him, that he may be ashamed. Yet count him not as an enemy, but admonish
him as a brother." (2 Thessalonians 3:14-15)
Having established that we are not only expected to judge but
we are expected to act upon the judgements we make, it is critical to search
the Scriptures for "rules" to guide us in this endeavor. For God's plan
is very clear and simple. He expects us to look within and judge ourselves
first. Then we are to judge people by their "fruits," not by appearances.
We are always to employ the same standard or means of evaluation and that
standard is to be God's Holy World.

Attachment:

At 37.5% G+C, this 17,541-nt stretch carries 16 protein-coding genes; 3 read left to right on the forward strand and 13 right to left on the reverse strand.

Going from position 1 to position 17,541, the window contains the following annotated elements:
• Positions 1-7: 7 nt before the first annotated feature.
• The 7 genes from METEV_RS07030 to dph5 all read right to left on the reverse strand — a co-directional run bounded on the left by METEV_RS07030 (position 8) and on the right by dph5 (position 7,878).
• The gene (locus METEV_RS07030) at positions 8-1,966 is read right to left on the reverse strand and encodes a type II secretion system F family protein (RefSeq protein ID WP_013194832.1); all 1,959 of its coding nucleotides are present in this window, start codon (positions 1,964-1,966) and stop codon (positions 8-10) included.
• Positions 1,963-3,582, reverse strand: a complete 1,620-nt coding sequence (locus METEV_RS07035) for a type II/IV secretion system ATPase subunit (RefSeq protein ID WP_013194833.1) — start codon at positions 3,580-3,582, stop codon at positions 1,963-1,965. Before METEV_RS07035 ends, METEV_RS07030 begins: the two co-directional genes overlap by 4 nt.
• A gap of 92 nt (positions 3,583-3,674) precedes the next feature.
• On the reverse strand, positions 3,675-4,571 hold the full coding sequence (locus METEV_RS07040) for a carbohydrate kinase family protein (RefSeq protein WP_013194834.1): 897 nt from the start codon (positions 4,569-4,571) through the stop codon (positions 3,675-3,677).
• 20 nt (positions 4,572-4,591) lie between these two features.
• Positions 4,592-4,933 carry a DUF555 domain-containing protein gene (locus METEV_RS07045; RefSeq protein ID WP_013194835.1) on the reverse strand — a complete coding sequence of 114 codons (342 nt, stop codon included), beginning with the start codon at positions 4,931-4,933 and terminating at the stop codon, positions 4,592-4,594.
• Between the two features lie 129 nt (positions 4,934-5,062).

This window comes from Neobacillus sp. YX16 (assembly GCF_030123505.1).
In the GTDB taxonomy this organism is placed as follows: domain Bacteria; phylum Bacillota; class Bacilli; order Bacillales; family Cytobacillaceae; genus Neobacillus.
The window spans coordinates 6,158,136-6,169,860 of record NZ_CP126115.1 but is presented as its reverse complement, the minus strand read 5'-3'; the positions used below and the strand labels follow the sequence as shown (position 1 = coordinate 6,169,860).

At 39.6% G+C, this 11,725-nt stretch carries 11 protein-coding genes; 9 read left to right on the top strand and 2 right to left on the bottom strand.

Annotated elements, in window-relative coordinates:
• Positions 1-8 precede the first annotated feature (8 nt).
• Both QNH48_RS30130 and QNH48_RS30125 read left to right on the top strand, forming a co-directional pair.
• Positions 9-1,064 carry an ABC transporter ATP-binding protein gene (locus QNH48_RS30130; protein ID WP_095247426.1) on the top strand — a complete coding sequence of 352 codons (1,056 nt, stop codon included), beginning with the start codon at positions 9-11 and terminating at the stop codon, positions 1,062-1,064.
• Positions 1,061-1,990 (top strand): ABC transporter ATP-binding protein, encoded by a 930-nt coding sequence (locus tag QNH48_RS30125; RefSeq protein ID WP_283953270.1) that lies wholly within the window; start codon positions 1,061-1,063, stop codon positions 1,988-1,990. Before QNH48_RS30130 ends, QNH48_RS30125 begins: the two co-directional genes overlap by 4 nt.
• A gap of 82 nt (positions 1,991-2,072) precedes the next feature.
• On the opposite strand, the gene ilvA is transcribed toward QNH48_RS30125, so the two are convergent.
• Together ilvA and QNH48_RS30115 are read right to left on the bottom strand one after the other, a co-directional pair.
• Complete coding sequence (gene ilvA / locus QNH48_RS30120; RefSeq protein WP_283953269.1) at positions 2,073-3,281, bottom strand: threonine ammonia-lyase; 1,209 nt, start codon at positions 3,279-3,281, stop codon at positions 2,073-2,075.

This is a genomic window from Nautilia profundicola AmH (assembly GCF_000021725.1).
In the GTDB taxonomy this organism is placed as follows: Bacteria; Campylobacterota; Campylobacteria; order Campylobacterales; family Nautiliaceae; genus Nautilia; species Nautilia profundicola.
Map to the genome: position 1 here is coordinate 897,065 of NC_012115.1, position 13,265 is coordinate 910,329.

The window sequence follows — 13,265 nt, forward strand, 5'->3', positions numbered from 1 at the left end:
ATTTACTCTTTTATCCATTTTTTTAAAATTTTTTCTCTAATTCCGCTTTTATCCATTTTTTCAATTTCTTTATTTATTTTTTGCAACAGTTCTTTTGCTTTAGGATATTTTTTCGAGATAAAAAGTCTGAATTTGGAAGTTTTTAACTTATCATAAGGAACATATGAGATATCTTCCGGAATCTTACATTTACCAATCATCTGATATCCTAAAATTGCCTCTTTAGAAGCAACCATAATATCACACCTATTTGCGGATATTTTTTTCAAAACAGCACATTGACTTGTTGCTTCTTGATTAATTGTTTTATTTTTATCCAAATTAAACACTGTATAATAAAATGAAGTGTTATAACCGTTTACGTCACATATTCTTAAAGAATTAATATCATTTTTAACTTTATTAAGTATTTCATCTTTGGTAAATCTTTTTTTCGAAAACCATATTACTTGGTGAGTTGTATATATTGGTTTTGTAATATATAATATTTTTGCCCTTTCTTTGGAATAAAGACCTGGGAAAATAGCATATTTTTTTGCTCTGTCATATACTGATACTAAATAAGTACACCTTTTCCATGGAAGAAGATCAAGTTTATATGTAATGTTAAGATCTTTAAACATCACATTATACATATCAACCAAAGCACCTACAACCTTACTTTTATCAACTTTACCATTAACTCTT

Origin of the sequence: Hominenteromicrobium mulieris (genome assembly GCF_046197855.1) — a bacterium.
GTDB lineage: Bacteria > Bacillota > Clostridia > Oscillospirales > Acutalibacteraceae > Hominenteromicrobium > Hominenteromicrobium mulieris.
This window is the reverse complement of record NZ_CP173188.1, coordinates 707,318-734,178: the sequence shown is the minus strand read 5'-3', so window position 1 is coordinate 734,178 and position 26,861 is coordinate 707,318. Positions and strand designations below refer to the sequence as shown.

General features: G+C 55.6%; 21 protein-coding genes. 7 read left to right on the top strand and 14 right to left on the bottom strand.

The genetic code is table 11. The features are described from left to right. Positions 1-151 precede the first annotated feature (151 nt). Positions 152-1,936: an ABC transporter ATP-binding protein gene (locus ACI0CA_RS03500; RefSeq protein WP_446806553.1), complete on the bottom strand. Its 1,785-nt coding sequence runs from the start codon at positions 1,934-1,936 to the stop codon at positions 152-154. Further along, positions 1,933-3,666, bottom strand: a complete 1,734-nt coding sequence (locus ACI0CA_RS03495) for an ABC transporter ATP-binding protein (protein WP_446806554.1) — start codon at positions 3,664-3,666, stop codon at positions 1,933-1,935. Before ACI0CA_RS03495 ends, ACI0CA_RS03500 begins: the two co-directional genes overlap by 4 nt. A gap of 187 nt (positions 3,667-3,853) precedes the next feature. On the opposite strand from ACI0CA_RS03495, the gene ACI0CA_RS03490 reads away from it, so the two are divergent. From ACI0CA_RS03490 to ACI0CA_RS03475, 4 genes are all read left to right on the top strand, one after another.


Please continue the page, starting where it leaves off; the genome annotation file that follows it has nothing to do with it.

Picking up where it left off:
1) God exhorts us to always "judge" ourselves, to "clean up our
own act," first, before we judge or criticize others..."cast out the beam
out of thine own eye; and then shalt thou see clearly to cast out the mote
out of thy brother's eye." (Matthew 7:5)
It goes without saying that we must, in all situations, make
every effort first, to rectify our fault in the matter. This does not,
however, mean that you can't judge until you're perfect; It does not mean
you should continue to associate with a chronic liar because on your last
escapade together you also told a lie. You must fix your behavior but you
must also "judge" the value of having a relationship with such a person.
(God's Word tells us, "Make no friendship with an angry man...lest thou
learn his ways..." (Proverbs 22:24-25); The Israelites were told to kill
all the Canaanites so they would not learn their ways. In other words,
we become like those people we associate with and in this example you would
become a liar.